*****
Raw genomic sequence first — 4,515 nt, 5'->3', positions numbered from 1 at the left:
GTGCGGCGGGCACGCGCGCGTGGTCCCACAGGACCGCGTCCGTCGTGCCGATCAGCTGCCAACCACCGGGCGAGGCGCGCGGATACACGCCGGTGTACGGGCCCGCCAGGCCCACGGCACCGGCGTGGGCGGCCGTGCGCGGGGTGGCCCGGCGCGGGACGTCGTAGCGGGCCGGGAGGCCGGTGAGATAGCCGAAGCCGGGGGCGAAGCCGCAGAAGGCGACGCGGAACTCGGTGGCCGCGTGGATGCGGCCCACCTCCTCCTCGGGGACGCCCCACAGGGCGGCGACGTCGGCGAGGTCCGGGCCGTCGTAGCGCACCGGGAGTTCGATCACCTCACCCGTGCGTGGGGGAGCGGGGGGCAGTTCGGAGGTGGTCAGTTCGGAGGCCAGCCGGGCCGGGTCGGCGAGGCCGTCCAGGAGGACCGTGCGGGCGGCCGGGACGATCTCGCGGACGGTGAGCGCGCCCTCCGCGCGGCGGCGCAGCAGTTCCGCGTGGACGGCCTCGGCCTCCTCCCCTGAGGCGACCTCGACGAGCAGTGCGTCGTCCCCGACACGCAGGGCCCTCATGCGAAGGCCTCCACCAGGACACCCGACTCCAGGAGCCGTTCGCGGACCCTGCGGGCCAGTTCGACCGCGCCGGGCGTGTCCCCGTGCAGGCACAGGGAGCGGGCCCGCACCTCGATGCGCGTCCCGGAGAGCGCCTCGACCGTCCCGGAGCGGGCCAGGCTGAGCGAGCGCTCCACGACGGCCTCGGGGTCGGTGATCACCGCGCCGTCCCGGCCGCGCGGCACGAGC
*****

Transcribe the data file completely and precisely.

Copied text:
Raw genomic sequence first — 4,515 nt, 5'->3', positions numbered from 1 at the left:
GTGCGGCGGGCACGCGCGCGTGGTCCCACAGGACCGCGTCCGTCGTGCCGATCAGCTGCCAACCACCGGGCGAGGCGCGCGGATACACGCCGGTGTACGGGCCCGCCAGGCCCACGGCACCGGCGTGGGCGGCCGTGCGCGGGGTGGCCCGGCGCGGGACGTCGTAGCGGGCCGGGAGGCCGGTGAGATAGCCGAAGCCGGGGGCGAAGCCGCAGAAGGCGACGCGGAACTCGGTGGCCGCGTGGATGCGGCCCACCTCCTCCTCGGGGACGCCCCACAGGGCGGCGACGTCGGCGAGGTCCGGGCCGTCGTAGCGCACCGGGAGTTCGATCACCTCACCCGTGCGTGGGGGAGCGGGGGGCAGTTCGGAGGTGGTCAGTTCGGAGGCCAGCCGGGCCGGGTCGGCGAGGCCGTCCAGGAGGACCGTGCGGGCGGCCGGGACGATCTCGCGGACGGTGAGCGCGCCCTCCGCGCGGCGGCGCAGCAGTTCCGCGTGGACGGCCTCGGCCTCCTCCCCTGAGGCGACCTCGACGAGCAGTGCGTCGTCCCCGACACGCAGGGCCCTCATGCGAAGGCCTCCACCAGGACACCCGACTCCAGGAGCCGTTCGCGGACCCTGCGGGCCAGTTCGACCGCGCCGGGCGTGTCCCCGTGCAGGCACAGGGAGCGGGCCCGCACCTCGATGCGCGTCCCGGAGAGCGCCTCGACCGTCCCGGAGCGGGCCAGGCTGAGCGAGCGCTCCACGACGGCCTCGGGGTCGGTGATCACCGCGCCGTCCCGGCCGCGCGGCACGAGC